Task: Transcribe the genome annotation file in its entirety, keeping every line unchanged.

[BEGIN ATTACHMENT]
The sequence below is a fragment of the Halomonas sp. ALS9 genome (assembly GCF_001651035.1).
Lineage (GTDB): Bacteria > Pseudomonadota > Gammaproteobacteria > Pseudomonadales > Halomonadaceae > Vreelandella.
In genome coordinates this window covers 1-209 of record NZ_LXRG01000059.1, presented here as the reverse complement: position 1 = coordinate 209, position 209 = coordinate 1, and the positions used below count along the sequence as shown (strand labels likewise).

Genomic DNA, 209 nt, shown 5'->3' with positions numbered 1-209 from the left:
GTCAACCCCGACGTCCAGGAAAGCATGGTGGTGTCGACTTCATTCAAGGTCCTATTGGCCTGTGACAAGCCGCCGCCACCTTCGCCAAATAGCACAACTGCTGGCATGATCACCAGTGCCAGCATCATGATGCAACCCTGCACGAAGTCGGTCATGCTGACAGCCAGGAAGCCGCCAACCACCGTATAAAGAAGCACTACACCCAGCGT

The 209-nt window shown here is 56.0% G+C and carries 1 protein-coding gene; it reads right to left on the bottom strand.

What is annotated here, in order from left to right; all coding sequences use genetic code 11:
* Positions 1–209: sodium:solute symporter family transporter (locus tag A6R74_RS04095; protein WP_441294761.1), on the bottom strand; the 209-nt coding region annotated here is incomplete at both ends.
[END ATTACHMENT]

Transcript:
The sequence below is a fragment of the Halomonas sp. ALS9 genome (assembly GCF_001651035.1).
Lineage (GTDB): Bacteria > Pseudomonadota > Gammaproteobacteria > Pseudomonadales > Halomonadaceae > Vreelandella.
In genome coordinates this window covers 1-209 of record NZ_LXRG01000059.1, presented here as the reverse complement: position 1 = coordinate 209, position 209 = coordinate 1, and the positions used below count along the sequence as shown (strand labels likewise).

Genomic DNA, 209 nt, shown 5'->3' with positions numbered 1-209 from the left:
GTCAACCCCGACGTCCAGGAAAGCATGGTGGTGTCGACTTCATTCAAGGTCCTATTGGCCTGTGACAAGCCGCCGCCACCTTCGCCAAATAGCACAACTGCTGGCATGATCACCAGTGCCAGCATCATGATGCAACCCTGCACGAAGTCGGTCATGCTGACAGCCAGGAAGCCGCCAACCACCGTATAAAGAAGCACTACACCCAGCGT

The 209-nt window shown here is 56.0% G+C and carries 1 protein-coding gene; it reads right to left on the bottom strand.

What is annotated here, in order from left to right; all coding sequences use genetic code 11:
* Positions 1–209: sodium:solute symporter family transporter (locus tag A6R74_RS04095; protein WP_441294761.1), on the bottom strand; the 209-nt coding region annotated here is incomplete at both ends.